Charles Joseph La TrobePrint Page
A monument commemorates Charles Joseph La Trobe, who Superintendent of the Port Phillip District and later as the first Lieutenant-Governor of the colony of Victoria.
In Switzerland in 1834, he was the guest at the home of Frédéric de Montmollin, a Councillor of State. There, he met Sophie who was the ninth of the Montmollin’s thirteen children and a cousin of Albert de Pourtalès. Less than a year later, in September 1835, they were married. Taking advantage of the many contacts of his well-connected family, he came to the attention of the Colonial Office in London and was offered an official posting of seventeen months in the West Indies. This was the great turning point of La Trobe’s life. At this time the British West Indies were in turmoil. Almost 700,000 slaves had been emancipated in 1834. La Trobe sent four reports to the British Parliament, with recommendations for providing education for the former slaves, and for dealing with the appalling sectarian divisions on the islands. They so impressed the Colonial Secretary, Lord Glenelg, that in January 1839, La Trobe was offered an appointment in Australia as Superintendent of the newly settled Port Phillip District of New South Wales. Charles Joseph and Sophie La Trobe, accompanied by their two year old daughter, Agnes, arrived in Sydney in July 1839.
After some weeks being tutored for his role by the Governor of New South Wales, Sir George Gipps, the La Trobe family took two weeks to reach Melbourne on 30 September, 1839. It was evident on the day of his arrival in Melbourne that La Trobe was eagerly anticipated by the local population who expected him to act quickly on their desire for separation from the controlling powers in Sydney. He had recognised soon after his arrival what a handicap being part of the greater New South Wales was for progress in Port Phillip. Separation when it came in 1851 was a great achievement for La Trobe and cause for universal celebration in the new colony of Victoria, of which he became Lieutenant-Governor.
No sooner had the advance news of separation been received, the single most revolutionary and momentous event in the history of the colony occurred. Gold in enormous quantities was discovered, creating the dominant and most far-reaching issue of La Trobe’s many years in Victoria. The licence fee, which he had introduced at 30 shillings per month as a source of government revenue, was not a successful venture. It alienated the diggers who, more often than not, had not been successful in their search for gold and who were, therefore, unable to pay. A deputation, principally from the Bendigo goldfield, met La Trobe in his office in August 1853 with a petition signed by 5,000 miners demanding reduced licence fees and civil rights. The meeting was not a success. La Trobe responded defensively and coldly to each of the clauses put forward. The moment of meeting with the miners could have changed history. Had La Trobe been able to act differently, perhaps the tragedy of Eureka would have been averted.
In his years as administrator of the colony, La Trobe made ninety-four major horse-back rides through country Victoria, as far afield as Mount Gambier in the west and deep into Gippsland in the east, which he carefully documented in his private diary. He was an explorer who charted routes, notably to Gippsland, to investigate a report of coal deposits, and to Cape Otway where, after two abortive attempts, he personally blazed the trail to, and was responsible for, the erection of the essential light house on that dangerous rocky promontory.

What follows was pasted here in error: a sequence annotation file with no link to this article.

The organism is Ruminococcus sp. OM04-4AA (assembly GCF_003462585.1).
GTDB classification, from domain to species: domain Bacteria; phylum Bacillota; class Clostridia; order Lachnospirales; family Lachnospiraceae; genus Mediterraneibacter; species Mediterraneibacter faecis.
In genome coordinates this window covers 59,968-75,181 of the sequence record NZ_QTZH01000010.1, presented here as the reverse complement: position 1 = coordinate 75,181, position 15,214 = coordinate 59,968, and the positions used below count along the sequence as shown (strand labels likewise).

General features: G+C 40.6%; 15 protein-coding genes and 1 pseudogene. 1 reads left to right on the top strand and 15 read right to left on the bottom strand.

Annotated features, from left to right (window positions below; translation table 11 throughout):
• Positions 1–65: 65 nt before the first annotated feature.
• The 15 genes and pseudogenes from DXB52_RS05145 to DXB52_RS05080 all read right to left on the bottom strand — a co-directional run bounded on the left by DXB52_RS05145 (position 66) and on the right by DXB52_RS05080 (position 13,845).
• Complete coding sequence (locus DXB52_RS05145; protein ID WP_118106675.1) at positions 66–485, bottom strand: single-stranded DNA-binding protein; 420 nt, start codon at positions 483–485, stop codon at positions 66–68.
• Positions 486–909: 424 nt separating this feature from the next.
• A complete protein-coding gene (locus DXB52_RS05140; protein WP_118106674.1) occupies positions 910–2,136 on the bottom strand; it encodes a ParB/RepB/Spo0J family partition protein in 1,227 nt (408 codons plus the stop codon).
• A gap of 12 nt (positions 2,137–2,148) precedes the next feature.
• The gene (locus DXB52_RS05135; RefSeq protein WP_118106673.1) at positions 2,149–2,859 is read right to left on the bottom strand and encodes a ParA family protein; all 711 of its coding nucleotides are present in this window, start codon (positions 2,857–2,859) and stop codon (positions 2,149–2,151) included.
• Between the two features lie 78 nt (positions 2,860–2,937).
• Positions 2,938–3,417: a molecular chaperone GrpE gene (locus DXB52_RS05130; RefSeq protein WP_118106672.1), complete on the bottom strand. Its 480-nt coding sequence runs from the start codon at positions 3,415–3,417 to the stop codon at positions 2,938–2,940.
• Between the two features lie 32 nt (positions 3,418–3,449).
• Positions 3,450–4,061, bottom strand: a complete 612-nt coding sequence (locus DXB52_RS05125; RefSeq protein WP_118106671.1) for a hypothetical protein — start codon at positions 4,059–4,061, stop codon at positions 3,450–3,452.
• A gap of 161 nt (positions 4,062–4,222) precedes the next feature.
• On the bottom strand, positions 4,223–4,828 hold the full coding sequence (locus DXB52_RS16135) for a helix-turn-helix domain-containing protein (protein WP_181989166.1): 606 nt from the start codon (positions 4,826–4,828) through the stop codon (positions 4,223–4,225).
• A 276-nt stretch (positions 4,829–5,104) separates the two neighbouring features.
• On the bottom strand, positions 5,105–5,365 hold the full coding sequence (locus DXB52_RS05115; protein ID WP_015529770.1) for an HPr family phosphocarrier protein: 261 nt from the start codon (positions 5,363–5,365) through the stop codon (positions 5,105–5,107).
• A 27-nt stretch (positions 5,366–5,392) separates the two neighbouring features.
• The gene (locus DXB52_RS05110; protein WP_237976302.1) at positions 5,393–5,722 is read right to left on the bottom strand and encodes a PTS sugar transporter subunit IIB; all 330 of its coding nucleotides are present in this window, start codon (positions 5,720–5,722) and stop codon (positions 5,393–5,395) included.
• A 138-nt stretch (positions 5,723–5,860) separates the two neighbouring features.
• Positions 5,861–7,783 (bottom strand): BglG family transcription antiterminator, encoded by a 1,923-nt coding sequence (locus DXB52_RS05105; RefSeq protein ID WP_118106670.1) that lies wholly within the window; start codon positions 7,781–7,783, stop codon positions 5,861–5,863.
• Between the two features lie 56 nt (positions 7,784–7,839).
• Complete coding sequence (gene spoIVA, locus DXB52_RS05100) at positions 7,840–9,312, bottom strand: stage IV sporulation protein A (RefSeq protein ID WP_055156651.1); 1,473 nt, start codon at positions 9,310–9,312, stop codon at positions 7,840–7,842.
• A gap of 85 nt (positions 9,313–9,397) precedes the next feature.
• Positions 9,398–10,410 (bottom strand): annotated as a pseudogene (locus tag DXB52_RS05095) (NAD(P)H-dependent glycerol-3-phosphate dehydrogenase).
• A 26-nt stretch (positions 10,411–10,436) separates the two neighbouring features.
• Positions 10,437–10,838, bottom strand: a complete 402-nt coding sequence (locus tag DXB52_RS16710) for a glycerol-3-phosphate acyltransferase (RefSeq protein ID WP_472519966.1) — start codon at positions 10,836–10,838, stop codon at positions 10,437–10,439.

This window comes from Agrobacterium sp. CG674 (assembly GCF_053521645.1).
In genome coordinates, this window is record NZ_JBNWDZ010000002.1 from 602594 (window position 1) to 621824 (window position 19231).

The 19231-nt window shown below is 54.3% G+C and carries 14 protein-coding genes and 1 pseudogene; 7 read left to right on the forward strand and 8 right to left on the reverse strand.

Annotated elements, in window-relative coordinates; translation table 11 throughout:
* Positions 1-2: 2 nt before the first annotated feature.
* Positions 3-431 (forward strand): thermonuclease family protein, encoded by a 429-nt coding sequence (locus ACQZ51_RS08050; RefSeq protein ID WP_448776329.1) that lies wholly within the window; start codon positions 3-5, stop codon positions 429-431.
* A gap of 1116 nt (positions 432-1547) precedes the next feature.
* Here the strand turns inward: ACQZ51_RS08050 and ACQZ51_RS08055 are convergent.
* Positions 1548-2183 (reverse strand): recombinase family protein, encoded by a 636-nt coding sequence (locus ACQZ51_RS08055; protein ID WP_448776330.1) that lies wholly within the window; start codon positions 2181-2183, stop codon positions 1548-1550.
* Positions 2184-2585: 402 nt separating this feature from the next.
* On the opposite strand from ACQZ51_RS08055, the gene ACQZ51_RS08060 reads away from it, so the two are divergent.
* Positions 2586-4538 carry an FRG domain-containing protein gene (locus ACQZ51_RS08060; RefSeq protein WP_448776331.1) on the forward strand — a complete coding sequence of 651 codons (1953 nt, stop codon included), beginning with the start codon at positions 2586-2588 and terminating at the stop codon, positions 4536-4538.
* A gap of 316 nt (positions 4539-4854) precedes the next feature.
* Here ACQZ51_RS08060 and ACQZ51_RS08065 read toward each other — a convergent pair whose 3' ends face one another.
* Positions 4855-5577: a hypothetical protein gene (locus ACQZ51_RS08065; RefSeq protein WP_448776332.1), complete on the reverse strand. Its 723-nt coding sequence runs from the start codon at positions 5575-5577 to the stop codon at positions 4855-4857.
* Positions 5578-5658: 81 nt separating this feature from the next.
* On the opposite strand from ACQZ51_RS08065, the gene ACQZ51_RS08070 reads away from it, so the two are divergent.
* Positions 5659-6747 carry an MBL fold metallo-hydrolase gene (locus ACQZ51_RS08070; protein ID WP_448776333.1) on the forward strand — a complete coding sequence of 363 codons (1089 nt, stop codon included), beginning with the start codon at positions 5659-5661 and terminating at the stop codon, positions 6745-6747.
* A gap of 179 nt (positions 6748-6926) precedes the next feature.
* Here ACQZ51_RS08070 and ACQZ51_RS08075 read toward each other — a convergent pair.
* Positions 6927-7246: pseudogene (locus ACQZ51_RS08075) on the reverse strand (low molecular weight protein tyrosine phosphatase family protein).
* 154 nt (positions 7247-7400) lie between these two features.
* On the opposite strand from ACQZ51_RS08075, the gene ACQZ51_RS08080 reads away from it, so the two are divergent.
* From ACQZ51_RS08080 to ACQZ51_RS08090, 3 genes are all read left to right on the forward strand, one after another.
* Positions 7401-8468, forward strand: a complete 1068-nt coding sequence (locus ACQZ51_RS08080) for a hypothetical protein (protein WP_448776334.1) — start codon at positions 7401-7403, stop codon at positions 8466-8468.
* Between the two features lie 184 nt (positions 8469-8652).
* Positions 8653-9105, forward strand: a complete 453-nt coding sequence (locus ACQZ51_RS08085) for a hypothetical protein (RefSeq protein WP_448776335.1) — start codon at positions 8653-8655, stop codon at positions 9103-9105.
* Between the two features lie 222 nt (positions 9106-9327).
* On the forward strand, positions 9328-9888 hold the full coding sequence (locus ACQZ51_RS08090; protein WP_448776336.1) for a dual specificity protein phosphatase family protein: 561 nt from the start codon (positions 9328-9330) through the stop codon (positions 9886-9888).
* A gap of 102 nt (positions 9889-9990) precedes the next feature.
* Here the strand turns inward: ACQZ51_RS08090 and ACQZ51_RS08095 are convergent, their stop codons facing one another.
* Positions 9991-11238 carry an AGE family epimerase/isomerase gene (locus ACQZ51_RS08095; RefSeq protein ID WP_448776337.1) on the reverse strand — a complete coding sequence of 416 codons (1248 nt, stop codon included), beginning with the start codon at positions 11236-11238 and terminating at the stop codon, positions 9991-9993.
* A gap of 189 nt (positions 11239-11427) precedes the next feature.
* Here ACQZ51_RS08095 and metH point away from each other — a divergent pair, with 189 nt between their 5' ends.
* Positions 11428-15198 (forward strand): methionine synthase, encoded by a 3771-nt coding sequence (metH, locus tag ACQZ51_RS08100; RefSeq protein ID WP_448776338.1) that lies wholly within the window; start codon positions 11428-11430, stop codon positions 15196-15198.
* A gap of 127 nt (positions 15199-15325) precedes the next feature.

Well aware of his increasing unpopularity, despite his considerable successes, La Trobe submitted his resignation on 31 December 1852. He was suffering from stress induced by his long service and was concerned for Sophie whose health was far from robust. His resignation was accepted, but his successor, Governor Sir Charles Hotham, did not relieve him until May 1854. In the meantime, Sophie and their children travelled to England and then to Switzerland where she died in January 1854. Sadly, La Trobe was to read of her death in a newspaper which arrived in Melbourne before he was notified by letter from the family.
In his nearly 15 years in the settlement, La Trobe made a significant contribution to the future cultural development of the infant city of Melbourne and the colony of Victoria. Universal education was a major concern of the Lieutenant-Governor, and this is reflected in the fact that, under his aegis, the foundation stones for both the University of Melbourne and the Public Library of Victoria were laid in 1853. La Trobe was himself a patron and often the instigator of such cultural and learned bodies as the Philosophical Society, now the Royal Society of Victoria, the Mechanics’ Institute, now the Melbourne Athenaeum, the Royal Melbourne Philharmonic Society, still in existence, and the Royal Botanic Gardens
|Address:||Swanston & La Trobe Streets, State Library of Victoria, Melbourne, 3000|
|GPS Coordinates:||Lat: -37.809686|
Note: GPS Coordinates are approximate.
|Sub-Theme:||Government - Colonial|
|Monument Designer:||Peter Corlett OAM (subsequent to the commission)|
|Monument Manufacturer:||Meridian Foundry|
|Actual Monument Dedication Date:||Tuesday 21st November, 2006|
Charles Joseph La Trobe CB
Superintendent, Port Phillip District of NSW 1939-1851
Lieutenant Governor of the colony of Victoria 1851-1854
Professor David de Kretser AC
Governor of Victoria, 21 November, 2006
Fund Patron : W. Bruce Nixon
Donors : A.G.L. Shaw AO, Maria Myers, Rodney Davidson AO,OBE,
University of Melbourne, State Library of Victoria Foundation,
Dianne and John Drury, Members and friends of the
C.J. La Trobe Society INC.
Commissioned by the C.J. La Trobe Society INC
Sculptor : Peter Corlett
Cast : Meridian Foundry